“I honestly wish we had significantly more corporate interaction in a programme like this,” McKenzie said while speaking with The Gleaner. He noted that the demand for scholarships at the tertiary level far exceeds the supply.

“We get approximately 30 to 40 applicants for five to 10 spaces. And all these kids, all of them barring none, have grades ranging from one to two. We are talking about kids with grades like eight ones, nine ones, 10 ones … ,” McKenzie emphasised.

He labelled as a travesty a situation where a youngster is unable to pursue higher-level study because of a lack of resources. “I really believe a lot of the money in corporate Jamaica should be invested in our kids if we really want to move this country forward,” he expressed.

On a more personal level, McKenzie said the workforce of the companies under his direction have been transformed through education. He is imploring the rest of corporate Jamaica to step up to the plate to recognise the communities in which they operate and see how best they can improve the livelihood of these communities.

In the case of Jamaica Energy Partners and WKPP, McKenzie explained that in order to benefit, scholarship recipients must reside within an eight mile radius of the plant. Community representatives are often part of the consultation process before a selection is made. According to McKenzie, there is a pressing need out there.


Jamaica Energy Partners and WKPP spend between $8 million and $15 million per annum on scholarships


He said: “Parents hunger for the opportunity. I’ve had parents coming to me, and although their kids have not matriculated, they do need the support and will literally give anything to ensure that their children can stay in school, that they are provided with the proper material to stay in school.”

And, the CEO revealed that JEP and WKPP spend between $8 million and $15 million per annum on scholarships alone.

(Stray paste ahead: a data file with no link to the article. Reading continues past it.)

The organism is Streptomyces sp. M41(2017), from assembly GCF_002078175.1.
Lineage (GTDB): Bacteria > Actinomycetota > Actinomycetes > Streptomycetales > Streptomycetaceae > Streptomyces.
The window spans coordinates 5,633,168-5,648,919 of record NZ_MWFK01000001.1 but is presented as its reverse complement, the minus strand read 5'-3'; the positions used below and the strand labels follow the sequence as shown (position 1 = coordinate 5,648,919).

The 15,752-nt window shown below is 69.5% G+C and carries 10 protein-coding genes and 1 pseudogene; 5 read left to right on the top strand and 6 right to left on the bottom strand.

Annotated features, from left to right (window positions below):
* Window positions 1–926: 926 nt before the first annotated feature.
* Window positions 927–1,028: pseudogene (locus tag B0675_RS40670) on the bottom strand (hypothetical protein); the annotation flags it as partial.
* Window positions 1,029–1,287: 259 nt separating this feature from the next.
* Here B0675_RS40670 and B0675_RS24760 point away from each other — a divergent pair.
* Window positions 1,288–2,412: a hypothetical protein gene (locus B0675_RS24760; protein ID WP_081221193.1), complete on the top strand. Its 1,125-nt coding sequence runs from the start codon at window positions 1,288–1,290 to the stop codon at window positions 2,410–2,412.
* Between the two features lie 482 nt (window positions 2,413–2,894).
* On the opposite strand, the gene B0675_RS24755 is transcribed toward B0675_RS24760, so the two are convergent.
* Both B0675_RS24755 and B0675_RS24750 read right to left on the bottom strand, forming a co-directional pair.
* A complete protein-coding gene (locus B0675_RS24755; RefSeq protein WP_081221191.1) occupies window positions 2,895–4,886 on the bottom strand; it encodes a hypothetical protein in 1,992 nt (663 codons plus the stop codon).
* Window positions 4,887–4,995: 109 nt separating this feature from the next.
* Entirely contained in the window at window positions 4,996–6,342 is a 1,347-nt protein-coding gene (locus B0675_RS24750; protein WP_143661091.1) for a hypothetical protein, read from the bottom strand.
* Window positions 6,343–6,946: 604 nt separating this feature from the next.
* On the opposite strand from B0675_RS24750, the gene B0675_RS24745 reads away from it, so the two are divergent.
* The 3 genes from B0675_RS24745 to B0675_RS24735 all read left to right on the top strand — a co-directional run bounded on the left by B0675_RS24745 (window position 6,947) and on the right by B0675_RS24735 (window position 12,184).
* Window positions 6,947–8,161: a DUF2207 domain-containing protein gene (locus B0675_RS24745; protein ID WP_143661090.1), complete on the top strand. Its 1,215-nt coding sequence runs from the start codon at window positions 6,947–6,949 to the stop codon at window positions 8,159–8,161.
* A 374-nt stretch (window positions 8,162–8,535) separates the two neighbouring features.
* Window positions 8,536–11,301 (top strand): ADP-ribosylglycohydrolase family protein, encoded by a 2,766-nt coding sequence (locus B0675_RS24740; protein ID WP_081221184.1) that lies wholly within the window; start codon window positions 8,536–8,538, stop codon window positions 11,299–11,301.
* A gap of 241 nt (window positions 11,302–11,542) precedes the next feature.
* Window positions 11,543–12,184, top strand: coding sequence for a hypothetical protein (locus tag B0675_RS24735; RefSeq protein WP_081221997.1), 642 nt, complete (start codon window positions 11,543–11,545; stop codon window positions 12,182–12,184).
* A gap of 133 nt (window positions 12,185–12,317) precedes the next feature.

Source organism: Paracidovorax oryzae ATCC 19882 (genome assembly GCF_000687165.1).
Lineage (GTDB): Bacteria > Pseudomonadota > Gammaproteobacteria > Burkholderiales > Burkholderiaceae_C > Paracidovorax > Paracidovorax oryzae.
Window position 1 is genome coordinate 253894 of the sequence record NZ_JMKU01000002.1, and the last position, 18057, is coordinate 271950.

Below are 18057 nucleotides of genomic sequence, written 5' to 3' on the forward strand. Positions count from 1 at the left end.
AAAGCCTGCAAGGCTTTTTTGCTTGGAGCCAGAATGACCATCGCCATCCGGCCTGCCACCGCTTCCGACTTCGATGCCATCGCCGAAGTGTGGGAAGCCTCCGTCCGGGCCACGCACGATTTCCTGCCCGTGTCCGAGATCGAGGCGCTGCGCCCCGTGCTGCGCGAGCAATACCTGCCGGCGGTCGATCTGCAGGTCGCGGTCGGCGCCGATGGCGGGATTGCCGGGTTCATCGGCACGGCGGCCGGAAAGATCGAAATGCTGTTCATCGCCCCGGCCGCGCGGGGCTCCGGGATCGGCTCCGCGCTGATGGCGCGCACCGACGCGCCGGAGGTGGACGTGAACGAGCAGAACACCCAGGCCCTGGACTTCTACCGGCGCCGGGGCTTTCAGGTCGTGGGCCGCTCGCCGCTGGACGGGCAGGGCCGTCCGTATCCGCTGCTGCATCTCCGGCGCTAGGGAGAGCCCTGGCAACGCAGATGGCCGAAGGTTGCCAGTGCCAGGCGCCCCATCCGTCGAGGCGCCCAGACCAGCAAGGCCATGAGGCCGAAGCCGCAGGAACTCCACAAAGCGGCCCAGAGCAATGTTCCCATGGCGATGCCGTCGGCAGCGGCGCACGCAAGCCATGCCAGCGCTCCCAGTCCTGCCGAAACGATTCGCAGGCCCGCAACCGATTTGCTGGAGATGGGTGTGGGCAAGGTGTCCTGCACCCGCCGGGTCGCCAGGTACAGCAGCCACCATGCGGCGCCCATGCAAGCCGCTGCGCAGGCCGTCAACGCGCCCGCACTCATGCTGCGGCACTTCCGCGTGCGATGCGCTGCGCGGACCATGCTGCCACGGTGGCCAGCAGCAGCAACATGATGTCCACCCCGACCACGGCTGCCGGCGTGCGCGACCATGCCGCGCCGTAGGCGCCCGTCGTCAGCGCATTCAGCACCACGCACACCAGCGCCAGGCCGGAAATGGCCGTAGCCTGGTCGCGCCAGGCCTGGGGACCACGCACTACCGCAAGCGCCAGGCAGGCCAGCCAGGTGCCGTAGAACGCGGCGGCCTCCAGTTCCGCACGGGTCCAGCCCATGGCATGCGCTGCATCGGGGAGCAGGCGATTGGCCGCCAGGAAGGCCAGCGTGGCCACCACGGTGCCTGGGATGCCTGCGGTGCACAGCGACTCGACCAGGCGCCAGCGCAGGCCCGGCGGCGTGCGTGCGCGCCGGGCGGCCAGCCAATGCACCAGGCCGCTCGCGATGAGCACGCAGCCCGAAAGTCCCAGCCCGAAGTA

“This just goes to show how much money we have spent on the kids. The good thing about it is that some of our scholarship recipients are now lawyers, some are doctors, and some are teachers, and so forth. They have given back not only to the country, but to JEP. We have health fairs, and a number of the volunteers for our health fairs are doctors who passed through JEP’s scholarship programme.”

McKenzie said he has also had cases where lawyers who have passed through their programme are now representing them.

“That’s what you want to see – a generation transitioning to where they give back to the country, and we are now experiencing that.”

The CEO urged The Gleaner to continue publishing Scholarships To Go because it is making a great impact.


Source: The Jamaica Gleaner

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 Jamaica Energy Partners Awarding Scholarships For 20 Years
Article Name
Jamaica Energy Partners Awarding Scholarships For 20 Years
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The importance of giving a child from a volatile community a fair chance at being a success story has in part led to electricity supplier Jamaica Energy Partners (JEP) awarding dozens of scholarships each year to needy students and their parents.